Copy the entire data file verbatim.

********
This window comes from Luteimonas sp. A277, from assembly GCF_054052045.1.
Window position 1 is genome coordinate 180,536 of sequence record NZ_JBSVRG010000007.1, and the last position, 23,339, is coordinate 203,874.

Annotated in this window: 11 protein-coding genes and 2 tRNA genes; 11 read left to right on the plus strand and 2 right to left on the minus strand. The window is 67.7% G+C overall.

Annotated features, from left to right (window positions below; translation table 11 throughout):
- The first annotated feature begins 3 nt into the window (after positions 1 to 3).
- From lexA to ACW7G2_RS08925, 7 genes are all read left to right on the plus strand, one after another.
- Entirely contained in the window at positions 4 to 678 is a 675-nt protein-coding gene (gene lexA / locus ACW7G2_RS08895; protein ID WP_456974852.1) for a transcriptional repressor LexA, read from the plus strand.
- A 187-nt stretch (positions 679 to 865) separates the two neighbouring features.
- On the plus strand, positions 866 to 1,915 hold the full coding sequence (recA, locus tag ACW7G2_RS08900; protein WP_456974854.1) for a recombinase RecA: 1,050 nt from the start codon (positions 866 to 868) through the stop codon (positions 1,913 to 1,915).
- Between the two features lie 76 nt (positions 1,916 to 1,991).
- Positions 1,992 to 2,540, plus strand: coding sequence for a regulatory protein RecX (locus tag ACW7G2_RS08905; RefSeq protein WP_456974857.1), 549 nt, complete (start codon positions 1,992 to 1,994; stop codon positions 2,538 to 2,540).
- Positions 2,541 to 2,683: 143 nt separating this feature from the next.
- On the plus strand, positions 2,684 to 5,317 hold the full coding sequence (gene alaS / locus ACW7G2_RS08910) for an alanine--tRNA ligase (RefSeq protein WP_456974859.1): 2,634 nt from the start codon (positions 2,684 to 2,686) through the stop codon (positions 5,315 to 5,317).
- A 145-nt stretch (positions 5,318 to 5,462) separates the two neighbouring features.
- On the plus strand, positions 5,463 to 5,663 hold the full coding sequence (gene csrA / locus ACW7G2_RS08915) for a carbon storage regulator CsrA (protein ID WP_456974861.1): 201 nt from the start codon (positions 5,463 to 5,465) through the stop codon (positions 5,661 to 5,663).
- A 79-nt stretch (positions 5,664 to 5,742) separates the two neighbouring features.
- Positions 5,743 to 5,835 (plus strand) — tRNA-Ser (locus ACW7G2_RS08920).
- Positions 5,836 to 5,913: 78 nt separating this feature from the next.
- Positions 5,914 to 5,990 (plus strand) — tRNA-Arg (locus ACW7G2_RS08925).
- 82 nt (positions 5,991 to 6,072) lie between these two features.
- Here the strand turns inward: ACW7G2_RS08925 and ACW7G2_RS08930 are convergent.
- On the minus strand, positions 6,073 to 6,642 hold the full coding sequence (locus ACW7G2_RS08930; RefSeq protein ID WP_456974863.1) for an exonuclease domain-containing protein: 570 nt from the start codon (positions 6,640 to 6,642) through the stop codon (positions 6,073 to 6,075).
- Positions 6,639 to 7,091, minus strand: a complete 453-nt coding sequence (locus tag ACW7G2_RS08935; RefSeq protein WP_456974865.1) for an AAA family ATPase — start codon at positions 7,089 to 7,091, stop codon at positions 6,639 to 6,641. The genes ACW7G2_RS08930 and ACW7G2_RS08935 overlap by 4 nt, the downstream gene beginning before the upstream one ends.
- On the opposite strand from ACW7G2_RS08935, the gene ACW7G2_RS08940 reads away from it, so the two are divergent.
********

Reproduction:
This window comes from Luteimonas sp. A277, from assembly GCF_054052045.1.
Window position 1 is genome coordinate 180,536 of sequence record NZ_JBSVRG010000007.1, and the last position, 23,339, is coordinate 203,874.

Annotated in this window: 11 protein-coding genes and 2 tRNA genes; 11 read left to right on the plus strand and 2 right to left on the minus strand. The window is 67.7% G+C overall.

Annotated features, from left to right (window positions below; translation table 11 throughout):
- The first annotated feature begins 3 nt into the window (after positions 1 to 3).
- From lexA to ACW7G2_RS08925, 7 genes are all read left to right on the plus strand, one after another.
- Entirely contained in the window at positions 4 to 678 is a 675-nt protein-coding gene (gene lexA / locus ACW7G2_RS08895; protein ID WP_456974852.1) for a transcriptional repressor LexA, read from the plus strand.
- A 187-nt stretch (positions 679 to 865) separates the two neighbouring features.
- On the plus strand, positions 866 to 1,915 hold the full coding sequence (recA, locus tag ACW7G2_RS08900; protein WP_456974854.1) for a recombinase RecA: 1,050 nt from the start codon (positions 866 to 868) through the stop codon (positions 1,913 to 1,915).
- Between the two features lie 76 nt (positions 1,916 to 1,991).
- Positions 1,992 to 2,540, plus strand: coding sequence for a regulatory protein RecX (locus tag ACW7G2_RS08905; RefSeq protein WP_456974857.1), 549 nt, complete (start codon positions 1,992 to 1,994; stop codon positions 2,538 to 2,540).
- Positions 2,541 to 2,683: 143 nt separating this feature from the next.
- On the plus strand, positions 2,684 to 5,317 hold the full coding sequence (gene alaS / locus ACW7G2_RS08910) for an alanine--tRNA ligase (RefSeq protein WP_456974859.1): 2,634 nt from the start codon (positions 2,684 to 2,686) through the stop codon (positions 5,315 to 5,317).
- A 145-nt stretch (positions 5,318 to 5,462) separates the two neighbouring features.
- On the plus strand, positions 5,463 to 5,663 hold the full coding sequence (gene csrA / locus ACW7G2_RS08915) for a carbon storage regulator CsrA (protein ID WP_456974861.1): 201 nt from the start codon (positions 5,463 to 5,465) through the stop codon (positions 5,661 to 5,663).
- A 79-nt stretch (positions 5,664 to 5,742) separates the two neighbouring features.
- Positions 5,743 to 5,835 (plus strand) — tRNA-Ser (locus ACW7G2_RS08920).
- Positions 5,836 to 5,913: 78 nt separating this feature from the next.
- Positions 5,914 to 5,990 (plus strand) — tRNA-Arg (locus ACW7G2_RS08925).
- 82 nt (positions 5,991 to 6,072) lie between these two features.
- Here the strand turns inward: ACW7G2_RS08925 and ACW7G2_RS08930 are convergent.
- On the minus strand, positions 6,073 to 6,642 hold the full coding sequence (locus ACW7G2_RS08930; RefSeq protein ID WP_456974863.1) for an exonuclease domain-containing protein: 570 nt from the start codon (positions 6,640 to 6,642) through the stop codon (positions 6,073 to 6,075).
- Positions 6,639 to 7,091, minus strand: a complete 453-nt coding sequence (locus tag ACW7G2_RS08935; RefSeq protein WP_456974865.1) for an AAA family ATPase — start codon at positions 7,089 to 7,091, stop codon at positions 6,639 to 6,641. The genes ACW7G2_RS08930 and ACW7G2_RS08935 overlap by 4 nt, the downstream gene beginning before the upstream one ends.
- On the opposite strand from ACW7G2_RS08935, the gene ACW7G2_RS08940 reads away from it, so the two are divergent.